The Science of Symbols
Imagining the 'Placeless Places'
Where Emergent Properties and Network Agency Manifest
The Creative Dynamics at the "Edge of Chaos" are the 'Other Worlds' of Myth
The emergent properties of complex systems can be demonstrated by before and after measurements
But how and 'where' these occur in the synchronic interdependency of network feedback is obscured
This mysterious zone of activity is, to quantitative measurement, a 'nether world' of "hidden layers" of interactions
Thus mythic imagination symbolizes it as a magical 'other world' normally hidden from our awareness
The Worlds Above, Below, or Behind The World
Systems science describes the dynamical context where unpredictably creative ordering arises as "the Edge of Chaos"--a type of activity that is roiling with existing order, disruptions, and spontaneously emerging ordering. It is out of this dynamical cauldron that purposeful agency takes on and changes its forms. Yet, though they pervade all complex systems in Nature and society, these confounding dynamics are no where directly observable to scientific method. They do not 'take place' in fully traceable, calculable sequences. This primary source of complex ordering in the world we see and can measure, yet cannot 'locate' is the reference for mythic symbols of 'other worlds' that are and yet are not 'of' the ordinary world. These are the domains of network interdependency where interactivity gives rise to transformations and agency, represented as the mythic dynamics of 'spiritual forces'.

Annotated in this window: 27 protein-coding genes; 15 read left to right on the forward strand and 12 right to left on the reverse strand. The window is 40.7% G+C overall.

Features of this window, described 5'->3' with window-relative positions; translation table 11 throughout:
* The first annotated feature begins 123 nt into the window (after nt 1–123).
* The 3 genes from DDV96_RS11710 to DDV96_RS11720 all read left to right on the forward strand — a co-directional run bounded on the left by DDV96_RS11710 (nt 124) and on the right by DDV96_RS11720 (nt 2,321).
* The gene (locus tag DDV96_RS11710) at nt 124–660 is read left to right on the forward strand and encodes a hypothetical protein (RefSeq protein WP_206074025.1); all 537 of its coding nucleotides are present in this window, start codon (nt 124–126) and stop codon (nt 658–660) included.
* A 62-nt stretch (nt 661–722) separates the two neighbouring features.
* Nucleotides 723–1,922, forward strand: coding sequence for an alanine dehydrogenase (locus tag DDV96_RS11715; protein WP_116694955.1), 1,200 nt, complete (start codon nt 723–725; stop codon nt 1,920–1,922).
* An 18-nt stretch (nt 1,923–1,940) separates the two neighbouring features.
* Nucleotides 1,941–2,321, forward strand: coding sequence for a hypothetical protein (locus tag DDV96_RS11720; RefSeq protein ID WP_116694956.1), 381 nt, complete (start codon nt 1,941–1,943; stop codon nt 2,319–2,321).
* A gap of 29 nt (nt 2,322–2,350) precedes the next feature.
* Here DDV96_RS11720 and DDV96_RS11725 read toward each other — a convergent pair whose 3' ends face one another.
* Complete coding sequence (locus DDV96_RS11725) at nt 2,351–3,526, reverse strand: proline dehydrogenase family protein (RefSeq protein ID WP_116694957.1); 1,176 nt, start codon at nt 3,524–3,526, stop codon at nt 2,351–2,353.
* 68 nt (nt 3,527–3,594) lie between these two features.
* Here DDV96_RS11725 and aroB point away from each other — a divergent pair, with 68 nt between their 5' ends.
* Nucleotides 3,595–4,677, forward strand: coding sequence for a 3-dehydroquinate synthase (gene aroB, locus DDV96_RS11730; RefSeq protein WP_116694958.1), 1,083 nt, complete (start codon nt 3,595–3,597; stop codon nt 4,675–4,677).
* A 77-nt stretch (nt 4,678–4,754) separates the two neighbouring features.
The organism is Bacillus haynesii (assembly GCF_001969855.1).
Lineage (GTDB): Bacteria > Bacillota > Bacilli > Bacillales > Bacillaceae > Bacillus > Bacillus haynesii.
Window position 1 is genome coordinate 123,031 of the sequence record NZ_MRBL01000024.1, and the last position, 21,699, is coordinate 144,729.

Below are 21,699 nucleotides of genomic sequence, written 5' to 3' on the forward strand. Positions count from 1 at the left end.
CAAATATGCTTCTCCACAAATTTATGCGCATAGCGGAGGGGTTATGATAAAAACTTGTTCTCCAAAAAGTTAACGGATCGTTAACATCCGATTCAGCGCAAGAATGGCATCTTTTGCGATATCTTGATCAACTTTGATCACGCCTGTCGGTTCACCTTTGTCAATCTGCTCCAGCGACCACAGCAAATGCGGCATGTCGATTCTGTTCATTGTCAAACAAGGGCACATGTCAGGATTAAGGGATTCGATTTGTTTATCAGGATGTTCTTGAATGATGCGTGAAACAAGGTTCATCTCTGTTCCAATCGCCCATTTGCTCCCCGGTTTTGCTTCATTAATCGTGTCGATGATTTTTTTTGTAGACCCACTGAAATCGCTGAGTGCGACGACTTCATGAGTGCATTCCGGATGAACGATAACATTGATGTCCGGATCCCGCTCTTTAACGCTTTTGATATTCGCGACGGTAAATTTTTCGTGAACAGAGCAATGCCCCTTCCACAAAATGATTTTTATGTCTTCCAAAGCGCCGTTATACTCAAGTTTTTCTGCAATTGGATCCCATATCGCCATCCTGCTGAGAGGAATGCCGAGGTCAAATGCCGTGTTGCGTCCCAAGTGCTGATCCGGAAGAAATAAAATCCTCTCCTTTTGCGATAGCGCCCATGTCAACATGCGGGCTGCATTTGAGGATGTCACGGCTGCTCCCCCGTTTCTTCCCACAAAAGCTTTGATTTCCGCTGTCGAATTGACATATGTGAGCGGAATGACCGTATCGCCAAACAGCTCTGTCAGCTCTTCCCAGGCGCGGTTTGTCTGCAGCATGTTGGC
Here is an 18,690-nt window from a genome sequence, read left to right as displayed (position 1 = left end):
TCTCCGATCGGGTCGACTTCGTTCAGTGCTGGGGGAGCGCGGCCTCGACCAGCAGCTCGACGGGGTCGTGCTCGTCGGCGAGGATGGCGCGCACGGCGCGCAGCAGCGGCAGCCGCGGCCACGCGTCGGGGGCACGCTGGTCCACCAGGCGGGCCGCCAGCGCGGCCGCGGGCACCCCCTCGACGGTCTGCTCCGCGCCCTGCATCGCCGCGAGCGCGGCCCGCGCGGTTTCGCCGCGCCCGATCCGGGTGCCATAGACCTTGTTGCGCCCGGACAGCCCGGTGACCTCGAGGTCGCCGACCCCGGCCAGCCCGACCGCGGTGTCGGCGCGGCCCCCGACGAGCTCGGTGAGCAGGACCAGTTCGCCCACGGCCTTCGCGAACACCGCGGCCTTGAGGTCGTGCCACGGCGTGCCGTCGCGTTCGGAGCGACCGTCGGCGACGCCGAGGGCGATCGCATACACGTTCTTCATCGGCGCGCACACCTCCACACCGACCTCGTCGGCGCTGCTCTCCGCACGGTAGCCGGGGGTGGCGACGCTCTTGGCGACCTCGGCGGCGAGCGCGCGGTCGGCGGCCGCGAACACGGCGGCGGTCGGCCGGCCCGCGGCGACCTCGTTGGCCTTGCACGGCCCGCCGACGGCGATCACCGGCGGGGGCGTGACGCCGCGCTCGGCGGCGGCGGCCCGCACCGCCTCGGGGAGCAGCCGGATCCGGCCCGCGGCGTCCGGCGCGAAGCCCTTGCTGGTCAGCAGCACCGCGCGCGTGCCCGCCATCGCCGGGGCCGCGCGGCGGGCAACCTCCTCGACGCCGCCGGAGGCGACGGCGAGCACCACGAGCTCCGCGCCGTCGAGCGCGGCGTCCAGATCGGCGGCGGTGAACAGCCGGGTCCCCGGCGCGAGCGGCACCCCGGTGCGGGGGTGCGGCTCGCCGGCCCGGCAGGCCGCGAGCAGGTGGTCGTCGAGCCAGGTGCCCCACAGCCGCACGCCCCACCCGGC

Myth symbolizes the contending impulses shaping self-organization in the 'other world of this one'--
"at the Edge of Chaos" -- with tales like that of the gods and goddess
taking sides on the battlefield of the Trojan War
In the mythic view, science's 'nether realm' at "the edge of chaos" is the 'placeless place' where 'all becomes interconnected'--by the influences of 'spiritual forces' (science's network agency). The 'other worlds' of faeries, dwarfs, spirits, and divinities represent the purposeful flows of network interdependency from which complexity's emergent properties arise. Like the "hidden layers" of network interactivity, these imaginal realms are 'behind a veil," or 'above and below' the ordinarily perceivable world. Yet, as in science, so in myth: the 'material world' is infused with the self-organizing activities of that 'placeless place'--human ignorance of which leaves us blind to 'how the world actually works.'
The way science diagrams flows of feed back within a system network,
as well as between it and its environment, indicates the interplay of these 'two worlds' of ordering,
which is represented by mythic symbols from many cultures:
In the larger view, myth compels us to seek understanding of how network agency 'shapes the world' by imagining there is always some additional domain of activity, of 'willfulness', to what we normally perceive about order formation, by conceiving 'the other worlds of this one.'